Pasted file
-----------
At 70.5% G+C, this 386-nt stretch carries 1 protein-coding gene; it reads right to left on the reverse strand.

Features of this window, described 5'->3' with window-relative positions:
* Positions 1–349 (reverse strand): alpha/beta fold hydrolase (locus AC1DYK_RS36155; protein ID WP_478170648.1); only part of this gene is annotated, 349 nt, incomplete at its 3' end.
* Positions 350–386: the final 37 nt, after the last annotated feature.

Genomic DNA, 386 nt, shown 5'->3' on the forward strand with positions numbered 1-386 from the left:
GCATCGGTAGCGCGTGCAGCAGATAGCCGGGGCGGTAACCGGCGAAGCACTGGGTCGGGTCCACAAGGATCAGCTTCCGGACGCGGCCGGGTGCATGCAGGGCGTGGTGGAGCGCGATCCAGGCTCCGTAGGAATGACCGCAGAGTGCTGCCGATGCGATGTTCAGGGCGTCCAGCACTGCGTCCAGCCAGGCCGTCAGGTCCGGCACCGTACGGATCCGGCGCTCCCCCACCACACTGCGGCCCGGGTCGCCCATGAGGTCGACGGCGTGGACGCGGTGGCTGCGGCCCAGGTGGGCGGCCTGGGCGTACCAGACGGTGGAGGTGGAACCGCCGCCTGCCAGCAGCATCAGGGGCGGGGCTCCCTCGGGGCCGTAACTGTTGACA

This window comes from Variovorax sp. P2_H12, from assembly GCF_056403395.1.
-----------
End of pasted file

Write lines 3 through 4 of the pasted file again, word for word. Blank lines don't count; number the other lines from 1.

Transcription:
* Positions 1–349 (reverse strand): alpha/beta fold hydrolase (locus AC1DYK_RS36155; protein ID WP_478170648.1); only part of this gene is annotated, 349 nt, incomplete at its 3' end.
* Positions 350–386: the final 37 nt, after the last annotated feature.